Centralized and Decentralized Power Generation
Centralized and Decentralized Power Generation
As the date for peak oil looms large in the future, traditional methods of power generation are being reevaluated to determine if they are the optimal approach. Innovations in technology have introduced improved micro-sized wind turbines and more efficient solar photovoltaics and in a growing number of cases, the centralized generation of power is being supplemented and even replaced by decentralized power generation sources. Indeed, in some cases, businesses and consumers are generating more power than they are using and are selling their surplus electricity. This paper provides a discussion concerning the respective advantages and disadvantages of centralized vs. decentralized power generation, including a description of the importance of feed-in tariffs for decentralized power generation. Finally, a summary of the research and important findings about the advantages and disadvantages of centralized vs. decentralized power generation are provided in the conclusion.
Review and Discussion
Centralized and Decentralized Power Generation
Advantages and Disadvantages of Centralized Power Generation. One of the most significant advantages of centralized power generation systems is potential economies of scale that can be realized. In addition, other costs associated with power generation such as maintenance and repair are typically less in centralized operations because these facilities can employ full-time on-site personnel for these functions (Cohen, 2001). In addition, there are a number of other less discernible but still economically important advantages to having centralized power generation systems, including overall management. In this regard, Cohen emphasizes that, “Furthermore, the economic value [of centralized systems] must be assessed within the context of the entire mix of generation facilities connected to a grid. Centralization facilitates the management of all facilities in a coordinated grid” (2001, p. 337).
One of the major problems with having such a highly connected and centralized electricity grid is system reliability (Bluvas, 2007). The electricity grid is so interconnected that a localized threat, such as a natural disaster, terrorist attack, or generation failure, can have catastrophic national effects. Another problem with our current system is the hidden costs or externalities that are associated with its operation. In the electricity generation context this means, “the price charged for electric power is lower than it would be if the costs of externalities were internalized.” Distributed generation helps solve both these problems by encouraging local generation and allowing a realistic vehicle for the introduction of renewable generation resources, thereby reducing externalities (Bluvas, 2007, p. 1589).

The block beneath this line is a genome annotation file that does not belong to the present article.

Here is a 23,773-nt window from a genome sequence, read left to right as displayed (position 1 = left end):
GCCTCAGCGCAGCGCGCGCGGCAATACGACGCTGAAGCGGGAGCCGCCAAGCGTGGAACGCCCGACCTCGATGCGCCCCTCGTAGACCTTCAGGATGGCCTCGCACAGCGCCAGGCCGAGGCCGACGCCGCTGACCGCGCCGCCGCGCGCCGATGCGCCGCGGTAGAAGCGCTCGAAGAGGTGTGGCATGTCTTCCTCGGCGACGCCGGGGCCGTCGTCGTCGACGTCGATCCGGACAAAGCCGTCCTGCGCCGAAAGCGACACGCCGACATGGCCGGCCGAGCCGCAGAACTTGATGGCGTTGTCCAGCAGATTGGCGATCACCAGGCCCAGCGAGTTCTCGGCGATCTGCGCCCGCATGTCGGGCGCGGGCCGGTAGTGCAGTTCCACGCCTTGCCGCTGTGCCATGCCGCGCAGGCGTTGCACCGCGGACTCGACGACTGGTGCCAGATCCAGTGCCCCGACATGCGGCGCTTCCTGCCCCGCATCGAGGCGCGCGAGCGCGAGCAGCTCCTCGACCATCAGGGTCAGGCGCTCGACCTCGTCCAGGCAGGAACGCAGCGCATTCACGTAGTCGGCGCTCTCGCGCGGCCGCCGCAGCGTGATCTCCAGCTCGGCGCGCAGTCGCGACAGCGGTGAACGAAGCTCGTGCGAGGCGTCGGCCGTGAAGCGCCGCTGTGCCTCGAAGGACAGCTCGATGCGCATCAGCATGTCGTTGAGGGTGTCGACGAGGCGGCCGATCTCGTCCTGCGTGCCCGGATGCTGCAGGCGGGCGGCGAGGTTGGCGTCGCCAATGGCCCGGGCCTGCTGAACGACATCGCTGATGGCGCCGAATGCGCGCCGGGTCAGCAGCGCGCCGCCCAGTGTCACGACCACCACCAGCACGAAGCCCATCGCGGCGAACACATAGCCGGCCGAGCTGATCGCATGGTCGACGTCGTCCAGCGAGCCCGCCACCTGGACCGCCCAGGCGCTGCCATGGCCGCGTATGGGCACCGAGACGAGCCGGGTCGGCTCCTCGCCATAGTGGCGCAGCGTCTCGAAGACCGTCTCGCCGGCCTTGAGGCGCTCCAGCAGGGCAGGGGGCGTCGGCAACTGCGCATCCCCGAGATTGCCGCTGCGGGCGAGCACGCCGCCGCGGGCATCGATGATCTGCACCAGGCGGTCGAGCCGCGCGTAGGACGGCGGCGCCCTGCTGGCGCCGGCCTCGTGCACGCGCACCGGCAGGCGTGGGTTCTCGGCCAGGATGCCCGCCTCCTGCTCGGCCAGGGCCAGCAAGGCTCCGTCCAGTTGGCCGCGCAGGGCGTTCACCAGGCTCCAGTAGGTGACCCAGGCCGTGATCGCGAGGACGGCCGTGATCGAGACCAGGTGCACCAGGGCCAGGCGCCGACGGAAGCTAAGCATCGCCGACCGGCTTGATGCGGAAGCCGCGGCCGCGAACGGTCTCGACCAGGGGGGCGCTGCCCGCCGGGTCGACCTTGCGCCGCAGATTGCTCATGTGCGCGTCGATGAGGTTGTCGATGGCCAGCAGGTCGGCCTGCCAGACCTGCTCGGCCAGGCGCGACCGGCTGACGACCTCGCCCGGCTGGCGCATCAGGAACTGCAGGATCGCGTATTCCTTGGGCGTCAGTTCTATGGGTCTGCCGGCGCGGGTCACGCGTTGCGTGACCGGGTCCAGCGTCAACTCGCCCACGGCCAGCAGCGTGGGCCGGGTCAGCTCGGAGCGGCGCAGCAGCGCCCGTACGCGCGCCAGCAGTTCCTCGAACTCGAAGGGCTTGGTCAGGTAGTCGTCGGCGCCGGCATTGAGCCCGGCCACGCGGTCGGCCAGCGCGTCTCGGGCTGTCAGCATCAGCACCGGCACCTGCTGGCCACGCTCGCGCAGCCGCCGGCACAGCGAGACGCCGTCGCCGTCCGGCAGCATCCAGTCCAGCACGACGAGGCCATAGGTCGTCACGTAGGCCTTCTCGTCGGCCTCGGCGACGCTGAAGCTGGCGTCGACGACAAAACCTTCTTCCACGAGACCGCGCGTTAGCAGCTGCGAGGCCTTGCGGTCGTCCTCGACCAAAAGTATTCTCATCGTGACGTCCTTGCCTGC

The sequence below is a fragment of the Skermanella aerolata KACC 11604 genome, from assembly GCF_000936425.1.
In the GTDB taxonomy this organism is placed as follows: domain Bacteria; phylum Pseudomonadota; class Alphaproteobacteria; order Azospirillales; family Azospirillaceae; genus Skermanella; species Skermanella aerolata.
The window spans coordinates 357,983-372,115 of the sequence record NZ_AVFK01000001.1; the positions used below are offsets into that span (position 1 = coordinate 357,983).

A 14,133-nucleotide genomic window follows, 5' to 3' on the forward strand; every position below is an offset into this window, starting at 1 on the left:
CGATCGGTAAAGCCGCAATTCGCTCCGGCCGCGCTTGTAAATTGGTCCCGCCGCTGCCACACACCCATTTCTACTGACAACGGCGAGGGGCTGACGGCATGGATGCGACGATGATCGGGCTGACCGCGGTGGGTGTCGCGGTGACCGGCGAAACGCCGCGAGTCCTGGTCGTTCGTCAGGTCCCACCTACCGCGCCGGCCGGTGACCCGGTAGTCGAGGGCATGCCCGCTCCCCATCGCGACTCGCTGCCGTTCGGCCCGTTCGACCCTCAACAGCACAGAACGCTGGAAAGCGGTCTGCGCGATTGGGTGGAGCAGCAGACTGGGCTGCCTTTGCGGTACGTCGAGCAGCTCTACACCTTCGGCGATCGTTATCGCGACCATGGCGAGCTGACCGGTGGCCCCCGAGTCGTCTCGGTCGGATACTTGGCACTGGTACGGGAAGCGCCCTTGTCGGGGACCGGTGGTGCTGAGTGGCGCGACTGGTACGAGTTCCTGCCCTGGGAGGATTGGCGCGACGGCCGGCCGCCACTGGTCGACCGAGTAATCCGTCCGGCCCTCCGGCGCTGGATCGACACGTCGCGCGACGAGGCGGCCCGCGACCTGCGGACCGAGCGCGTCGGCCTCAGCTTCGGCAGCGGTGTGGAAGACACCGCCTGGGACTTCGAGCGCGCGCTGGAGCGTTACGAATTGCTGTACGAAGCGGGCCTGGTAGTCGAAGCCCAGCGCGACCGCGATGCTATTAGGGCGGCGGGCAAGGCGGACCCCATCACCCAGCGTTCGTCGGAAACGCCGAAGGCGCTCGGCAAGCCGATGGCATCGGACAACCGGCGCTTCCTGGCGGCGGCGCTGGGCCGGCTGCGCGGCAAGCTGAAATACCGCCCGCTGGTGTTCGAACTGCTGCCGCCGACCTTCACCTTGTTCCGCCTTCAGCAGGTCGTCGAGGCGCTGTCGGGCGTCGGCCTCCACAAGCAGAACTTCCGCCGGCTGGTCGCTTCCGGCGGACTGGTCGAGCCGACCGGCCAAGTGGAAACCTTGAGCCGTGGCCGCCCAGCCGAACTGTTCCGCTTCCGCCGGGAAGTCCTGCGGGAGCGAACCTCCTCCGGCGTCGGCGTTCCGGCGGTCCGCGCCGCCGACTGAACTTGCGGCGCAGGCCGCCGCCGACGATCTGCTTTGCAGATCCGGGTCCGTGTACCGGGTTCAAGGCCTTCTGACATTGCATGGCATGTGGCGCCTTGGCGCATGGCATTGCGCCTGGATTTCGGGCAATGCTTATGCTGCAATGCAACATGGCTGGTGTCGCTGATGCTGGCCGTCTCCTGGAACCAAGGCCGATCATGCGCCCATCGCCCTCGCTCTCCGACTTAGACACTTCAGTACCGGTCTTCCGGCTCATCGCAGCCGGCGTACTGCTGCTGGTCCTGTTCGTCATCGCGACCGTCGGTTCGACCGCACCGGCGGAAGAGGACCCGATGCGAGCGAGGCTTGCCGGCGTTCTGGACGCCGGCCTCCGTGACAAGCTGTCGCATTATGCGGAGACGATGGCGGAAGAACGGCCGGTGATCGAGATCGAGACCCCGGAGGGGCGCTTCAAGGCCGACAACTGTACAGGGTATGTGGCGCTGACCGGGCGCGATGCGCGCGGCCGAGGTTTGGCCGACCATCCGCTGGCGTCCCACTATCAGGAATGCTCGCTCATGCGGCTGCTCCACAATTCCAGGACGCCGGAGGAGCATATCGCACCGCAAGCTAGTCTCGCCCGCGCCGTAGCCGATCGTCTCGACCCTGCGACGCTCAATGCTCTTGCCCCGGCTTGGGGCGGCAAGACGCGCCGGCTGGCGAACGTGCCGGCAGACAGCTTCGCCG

Advantages and Disadvantages of Decentralized Power Generation. Because energy transmission costs add significantly to the cost of electricity to end users, keeping power generation sources geographically proximate just makes good business sense, but there are some other advantages and disadvantages that are associated with decentralized power generation that are also less visible. For instance, with respect to photovoltaic power, there are some fundamental technical and economic differences between distributed and centralized power generation that limit the amount of power that can be generated by modest applications. For instance, according to Cohen, “Distributed systems reduce the need for transmission and distribution of electricity, although they do not eliminate it because distributed users will still buy some power from the central system” (p. 337). Likewise, Purpura (2008) emphasizes that, “Renewable energy generation sources must be monitored and managed around the clock and efficiencies dictate that the system will need to be fully automated” (p. 3). Despite these constraints, as the supporting technologies improve, it is clear that one of the main advantages of decentralized power generation will be reduced costs and even a potential profit for micro-system users. As Cohen points out, “Distributed systems eliminate the need to assemble tracts of land for large generation installations, and the transactions costs connected with measuring and billing for power. Such systems offer better opportunities for using the heat created by collecting sunlight, such as by heating water” (2001, p. 337). Taken together, it is clear that centralized and decentralized energy production systems have significant advantages and disadvantages, but there are some other issues involved in this analysis that must be taken into account and these are discussed further below.